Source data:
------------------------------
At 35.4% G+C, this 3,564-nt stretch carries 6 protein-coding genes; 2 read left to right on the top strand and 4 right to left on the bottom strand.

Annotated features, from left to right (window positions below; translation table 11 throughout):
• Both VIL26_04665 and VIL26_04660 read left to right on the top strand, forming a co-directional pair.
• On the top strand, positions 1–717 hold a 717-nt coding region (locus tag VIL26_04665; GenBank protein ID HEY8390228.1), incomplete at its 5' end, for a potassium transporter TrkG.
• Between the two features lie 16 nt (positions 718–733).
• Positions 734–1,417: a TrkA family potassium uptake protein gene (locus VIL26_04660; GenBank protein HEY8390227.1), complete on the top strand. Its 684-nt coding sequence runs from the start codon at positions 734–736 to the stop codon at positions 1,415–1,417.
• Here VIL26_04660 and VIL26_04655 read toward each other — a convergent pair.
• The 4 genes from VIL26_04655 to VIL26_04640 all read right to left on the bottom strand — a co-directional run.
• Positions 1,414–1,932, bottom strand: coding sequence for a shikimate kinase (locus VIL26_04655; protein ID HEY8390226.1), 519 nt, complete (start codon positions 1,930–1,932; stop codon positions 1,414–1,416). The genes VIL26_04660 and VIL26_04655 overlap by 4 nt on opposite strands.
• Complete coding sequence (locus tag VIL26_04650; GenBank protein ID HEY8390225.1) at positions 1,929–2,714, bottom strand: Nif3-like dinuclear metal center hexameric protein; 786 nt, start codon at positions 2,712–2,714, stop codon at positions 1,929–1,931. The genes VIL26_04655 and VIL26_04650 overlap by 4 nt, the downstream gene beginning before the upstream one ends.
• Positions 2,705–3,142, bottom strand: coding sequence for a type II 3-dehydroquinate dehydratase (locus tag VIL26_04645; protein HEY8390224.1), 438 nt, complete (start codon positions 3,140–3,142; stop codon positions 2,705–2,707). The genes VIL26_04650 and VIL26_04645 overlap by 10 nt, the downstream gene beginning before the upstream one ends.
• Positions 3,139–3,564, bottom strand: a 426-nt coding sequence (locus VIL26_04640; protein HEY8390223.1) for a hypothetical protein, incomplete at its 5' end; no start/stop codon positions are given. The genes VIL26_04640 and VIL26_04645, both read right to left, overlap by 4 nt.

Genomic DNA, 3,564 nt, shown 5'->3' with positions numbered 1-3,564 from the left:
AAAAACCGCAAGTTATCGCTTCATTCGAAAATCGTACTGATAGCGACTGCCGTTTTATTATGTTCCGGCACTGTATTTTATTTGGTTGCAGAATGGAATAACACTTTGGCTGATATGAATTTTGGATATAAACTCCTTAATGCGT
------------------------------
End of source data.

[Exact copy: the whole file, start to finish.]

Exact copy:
At 35.4% G+C, this 3,564-nt stretch carries 6 protein-coding genes; 2 read left to right on the top strand and 4 right to left on the bottom strand.

Annotated features, from left to right (window positions below; translation table 11 throughout):
• Both VIL26_04665 and VIL26_04660 read left to right on the top strand, forming a co-directional pair.
• On the top strand, positions 1–717 hold a 717-nt coding region (locus tag VIL26_04665; GenBank protein ID HEY8390228.1), incomplete at its 5' end, for a potassium transporter TrkG.
• Between the two features lie 16 nt (positions 718–733).
• Positions 734–1,417: a TrkA family potassium uptake protein gene (locus VIL26_04660; GenBank protein HEY8390227.1), complete on the top strand. Its 684-nt coding sequence runs from the start codon at positions 734–736 to the stop codon at positions 1,415–1,417.
• Here VIL26_04660 and VIL26_04655 read toward each other — a convergent pair.
• The 4 genes from VIL26_04655 to VIL26_04640 all read right to left on the bottom strand — a co-directional run.
• Positions 1,414–1,932, bottom strand: coding sequence for a shikimate kinase (locus VIL26_04655; protein ID HEY8390226.1), 519 nt, complete (start codon positions 1,930–1,932; stop codon positions 1,414–1,416). The genes VIL26_04660 and VIL26_04655 overlap by 4 nt on opposite strands.
• Complete coding sequence (locus tag VIL26_04650; GenBank protein ID HEY8390225.1) at positions 1,929–2,714, bottom strand: Nif3-like dinuclear metal center hexameric protein; 786 nt, start codon at positions 2,712–2,714, stop codon at positions 1,929–1,931. The genes VIL26_04655 and VIL26_04650 overlap by 4 nt, the downstream gene beginning before the upstream one ends.
• Positions 2,705–3,142, bottom strand: coding sequence for a type II 3-dehydroquinate dehydratase (locus tag VIL26_04645; protein HEY8390224.1), 438 nt, complete (start codon positions 3,140–3,142; stop codon positions 2,705–2,707). The genes VIL26_04650 and VIL26_04645 overlap by 10 nt, the downstream gene beginning before the upstream one ends.
• Positions 3,139–3,564, bottom strand: a 426-nt coding sequence (locus VIL26_04640; protein HEY8390223.1) for a hypothetical protein, incomplete at its 5' end; no start/stop codon positions are given. The genes VIL26_04640 and VIL26_04645, both read right to left, overlap by 4 nt.

Genomic DNA, 3,564 nt, shown 5'->3' with positions numbered 1-3,564 from the left:
AAAAACCGCAAGTTATCGCTTCATTCGAAAATCGTACTGATAGCGACTGCCGTTTTATTATGTTCCGGCACTGTATTTTATTTGGTTGCAGAATGGAATAACACTTTGGCTGATATGAATTTTGGATATAAACTCCTTAATGCGT